Pillbox

"Rain" a worthy experience

“Rain: A Tribute to The Beatles” ran last week at Heinz Hall and included such hits as “Let It Be.” The tribute band provided a quieter show, enhancing the concert experience.  (credit: Maria Zayas  | Staffwriter) “Rain: A Tribute to The Beatles” ran last week at Heinz Hall and included such hits as “Let It Be.” The tribute band provided a quieter show, enhancing the concert experience. (credit: Maria Zayas | Staffwriter)

The first noticeable characteristic of “Rain: A Tribute to The Beatles” when walking into Heinz Hall was the audience. Although The Beatles are cross-generational, on Tuesday night Pittsburgh’s older generation dominated the audience. Now, a production packed with the city’s baby boomers may not sound particularly appealing, but really, there is no other way to listen to 1960s music live. Listening to The Beatles with a crowd who actually lived in the ’60s, one begins to see their younger selves shine through. One becomes privy to watching an overweight senior couple perform a cross between a Flower Child dance and the Twist and laugh at jokes about drugs.

From Jan. 11 to 16, Heinz Hall presented “Rain: A Tribute to The Beatles,” an interactive, live concert hailed by the Denver Post as “the closest thing to seeing The Beatles live today.” Annerin Productions, together with Magic Arts & Entertainment/TIX Corporation, ensured a fun concert with a band that sounded true to the originals they emulated.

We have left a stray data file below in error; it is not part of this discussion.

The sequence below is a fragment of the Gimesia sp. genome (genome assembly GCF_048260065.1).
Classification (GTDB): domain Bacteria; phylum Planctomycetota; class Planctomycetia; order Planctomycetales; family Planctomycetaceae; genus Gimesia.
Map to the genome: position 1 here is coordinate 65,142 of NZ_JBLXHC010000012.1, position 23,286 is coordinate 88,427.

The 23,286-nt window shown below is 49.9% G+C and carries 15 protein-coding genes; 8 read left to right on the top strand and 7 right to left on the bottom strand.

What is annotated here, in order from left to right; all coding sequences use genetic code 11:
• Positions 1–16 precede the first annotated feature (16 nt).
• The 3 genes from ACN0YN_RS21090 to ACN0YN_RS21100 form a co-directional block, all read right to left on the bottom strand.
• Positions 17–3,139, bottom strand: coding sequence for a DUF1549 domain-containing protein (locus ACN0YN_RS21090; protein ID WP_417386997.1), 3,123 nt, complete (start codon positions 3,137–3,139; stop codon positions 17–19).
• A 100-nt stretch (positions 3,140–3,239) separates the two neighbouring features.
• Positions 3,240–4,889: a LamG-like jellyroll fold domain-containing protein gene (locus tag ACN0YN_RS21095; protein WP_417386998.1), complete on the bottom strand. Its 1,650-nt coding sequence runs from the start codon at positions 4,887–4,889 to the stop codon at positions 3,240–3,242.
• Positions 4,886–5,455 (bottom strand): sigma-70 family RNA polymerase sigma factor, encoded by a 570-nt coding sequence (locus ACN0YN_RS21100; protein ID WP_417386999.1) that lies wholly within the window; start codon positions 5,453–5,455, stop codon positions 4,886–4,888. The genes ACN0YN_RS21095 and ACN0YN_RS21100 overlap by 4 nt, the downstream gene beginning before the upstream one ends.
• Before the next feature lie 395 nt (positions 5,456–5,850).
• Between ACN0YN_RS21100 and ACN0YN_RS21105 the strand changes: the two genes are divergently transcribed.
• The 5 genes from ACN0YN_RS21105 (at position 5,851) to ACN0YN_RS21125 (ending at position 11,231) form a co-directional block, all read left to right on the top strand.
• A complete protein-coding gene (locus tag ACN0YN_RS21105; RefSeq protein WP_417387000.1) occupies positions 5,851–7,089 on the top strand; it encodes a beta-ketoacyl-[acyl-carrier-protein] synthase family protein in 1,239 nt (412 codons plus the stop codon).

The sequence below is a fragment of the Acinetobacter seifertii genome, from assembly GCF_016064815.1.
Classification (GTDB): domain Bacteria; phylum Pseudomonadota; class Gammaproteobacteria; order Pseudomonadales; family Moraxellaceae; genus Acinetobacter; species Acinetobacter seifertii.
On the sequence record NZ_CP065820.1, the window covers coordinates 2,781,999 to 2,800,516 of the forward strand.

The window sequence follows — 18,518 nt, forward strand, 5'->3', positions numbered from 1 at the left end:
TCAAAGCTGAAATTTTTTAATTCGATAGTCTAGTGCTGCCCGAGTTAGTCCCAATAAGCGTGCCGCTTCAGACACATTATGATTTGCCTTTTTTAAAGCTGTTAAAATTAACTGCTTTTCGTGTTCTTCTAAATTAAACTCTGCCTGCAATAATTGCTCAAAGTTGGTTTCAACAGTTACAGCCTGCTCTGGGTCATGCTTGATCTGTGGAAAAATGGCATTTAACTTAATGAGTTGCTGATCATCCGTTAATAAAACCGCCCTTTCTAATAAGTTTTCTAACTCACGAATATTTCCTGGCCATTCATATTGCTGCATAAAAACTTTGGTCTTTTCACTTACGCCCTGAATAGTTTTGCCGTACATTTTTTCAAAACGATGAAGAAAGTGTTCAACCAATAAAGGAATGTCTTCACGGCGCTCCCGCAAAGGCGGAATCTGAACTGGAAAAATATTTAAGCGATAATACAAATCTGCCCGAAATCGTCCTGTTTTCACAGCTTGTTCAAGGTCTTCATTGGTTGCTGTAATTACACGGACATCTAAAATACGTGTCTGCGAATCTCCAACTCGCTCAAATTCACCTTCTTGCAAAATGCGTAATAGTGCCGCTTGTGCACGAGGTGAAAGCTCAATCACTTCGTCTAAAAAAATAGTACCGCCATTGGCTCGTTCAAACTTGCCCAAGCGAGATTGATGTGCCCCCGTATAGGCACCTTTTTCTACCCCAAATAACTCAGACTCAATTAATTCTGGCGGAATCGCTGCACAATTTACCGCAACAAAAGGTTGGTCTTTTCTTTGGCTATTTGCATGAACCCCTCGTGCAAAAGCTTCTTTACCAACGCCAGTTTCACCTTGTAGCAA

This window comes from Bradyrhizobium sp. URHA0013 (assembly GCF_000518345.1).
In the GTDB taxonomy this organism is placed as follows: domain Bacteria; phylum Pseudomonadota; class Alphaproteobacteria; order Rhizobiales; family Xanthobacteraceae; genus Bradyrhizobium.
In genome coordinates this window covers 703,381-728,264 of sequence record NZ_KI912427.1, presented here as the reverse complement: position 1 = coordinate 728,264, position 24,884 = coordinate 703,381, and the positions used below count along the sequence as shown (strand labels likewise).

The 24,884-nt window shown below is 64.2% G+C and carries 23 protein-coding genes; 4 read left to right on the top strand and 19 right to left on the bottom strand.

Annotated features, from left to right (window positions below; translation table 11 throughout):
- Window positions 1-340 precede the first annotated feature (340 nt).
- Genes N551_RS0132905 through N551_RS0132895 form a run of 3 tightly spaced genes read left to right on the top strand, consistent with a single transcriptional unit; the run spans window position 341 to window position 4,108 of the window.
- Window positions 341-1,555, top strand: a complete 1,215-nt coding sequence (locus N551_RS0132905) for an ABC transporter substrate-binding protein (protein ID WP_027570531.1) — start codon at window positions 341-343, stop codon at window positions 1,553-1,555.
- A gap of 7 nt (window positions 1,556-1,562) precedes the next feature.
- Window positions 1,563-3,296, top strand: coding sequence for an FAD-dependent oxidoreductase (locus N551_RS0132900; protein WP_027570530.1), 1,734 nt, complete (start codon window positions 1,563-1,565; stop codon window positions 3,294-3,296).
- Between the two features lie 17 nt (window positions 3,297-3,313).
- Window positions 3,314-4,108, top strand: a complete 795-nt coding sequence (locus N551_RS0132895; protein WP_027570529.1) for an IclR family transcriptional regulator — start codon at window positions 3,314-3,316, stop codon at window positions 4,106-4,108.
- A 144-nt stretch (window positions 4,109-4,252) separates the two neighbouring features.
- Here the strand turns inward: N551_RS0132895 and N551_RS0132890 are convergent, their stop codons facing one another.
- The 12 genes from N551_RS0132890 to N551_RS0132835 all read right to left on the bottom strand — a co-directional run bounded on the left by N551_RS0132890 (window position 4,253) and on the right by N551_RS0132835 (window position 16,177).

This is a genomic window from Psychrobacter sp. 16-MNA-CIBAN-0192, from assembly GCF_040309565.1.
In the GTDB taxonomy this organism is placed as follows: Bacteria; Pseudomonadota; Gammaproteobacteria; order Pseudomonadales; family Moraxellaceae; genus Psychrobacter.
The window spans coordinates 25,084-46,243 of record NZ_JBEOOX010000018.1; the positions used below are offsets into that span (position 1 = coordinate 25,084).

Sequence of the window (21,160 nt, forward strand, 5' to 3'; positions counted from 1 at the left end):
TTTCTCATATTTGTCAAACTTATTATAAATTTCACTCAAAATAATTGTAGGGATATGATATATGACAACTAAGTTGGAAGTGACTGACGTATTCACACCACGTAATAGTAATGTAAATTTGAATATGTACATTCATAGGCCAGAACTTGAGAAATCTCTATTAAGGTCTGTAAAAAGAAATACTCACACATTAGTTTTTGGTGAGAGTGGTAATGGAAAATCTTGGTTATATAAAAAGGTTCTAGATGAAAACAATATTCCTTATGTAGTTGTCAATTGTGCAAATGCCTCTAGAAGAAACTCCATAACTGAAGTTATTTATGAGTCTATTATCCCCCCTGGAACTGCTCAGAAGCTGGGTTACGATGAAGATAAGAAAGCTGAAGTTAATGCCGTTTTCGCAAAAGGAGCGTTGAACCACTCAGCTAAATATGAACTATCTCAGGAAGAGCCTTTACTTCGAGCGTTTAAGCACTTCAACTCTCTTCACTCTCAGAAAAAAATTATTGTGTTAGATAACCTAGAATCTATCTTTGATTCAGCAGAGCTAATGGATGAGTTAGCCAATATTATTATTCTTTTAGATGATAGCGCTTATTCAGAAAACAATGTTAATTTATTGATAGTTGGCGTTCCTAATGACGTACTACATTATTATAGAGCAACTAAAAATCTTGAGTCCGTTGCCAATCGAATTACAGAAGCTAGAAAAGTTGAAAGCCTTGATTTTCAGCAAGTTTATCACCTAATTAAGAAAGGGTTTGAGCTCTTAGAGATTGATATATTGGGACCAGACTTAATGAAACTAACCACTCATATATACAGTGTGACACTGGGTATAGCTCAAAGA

Tuesday night’s show was somewhat tailored to an older audience. The music was not deafening, to the chagrin of some teenagers there. Despite these teenagers’ unhappiness, it was a good choice; being able to actually hear the performers play and sing gave credit to their work as impersonators and helped enhance the experience of listening to live, good-quality music. The set list included songs such as “Let It Be,” “Hey Jude,” and “Sergeant Pepper’s Lonely Hearts Club Band.”

The band was made up of Jim Irizarry (acting as John Lennon), Mac Ruffing (Paul McCartney), Jimmy Pou (George Harrison), and Douglas Cox (Ringo Starr). The performers were older, so the further the program went into The Beatles’ later music, the more they seemed to resemble the actual Beatles members. Irizarry was spot-on: Not only did he look like Lennon, but he sounded just like him as well. Ruffing had a tough role; while he looked just like an older version of Paul McCartney, his voice was a little too high. One of the best performers in the group perhaps was Pou, a Cuban man who was a skilled guitar player and whose love of music shone through his performance. Cox was a solid drummer, and, for two of the songs, a solid singer.

The multimedia portion of the show was one of the highlights of the night. The images and videos that played during the show served as a historical testament both to The Beatles’ overwhelming presence in the 1960s and to the dramatic, world-changing events of their time. The program was ordered chronologically, so as the performers changed costumes, the music evolved and the projected images fast-forwarded in history. As one watched, one slowly became aware of being an outsider to a time of intense activity.

All in all, going to see “Rain” was essentially going to watch a pretty good cover band get all the applause and accolades for music written by possibly the most successful band in history. That is not to say that it was not a fun and entertaining experience, or that the musicians were somehow subpar or sloppy. It is to say, though, that no one could experience the intense and mind-boggling enormity of a live Beatles concert today.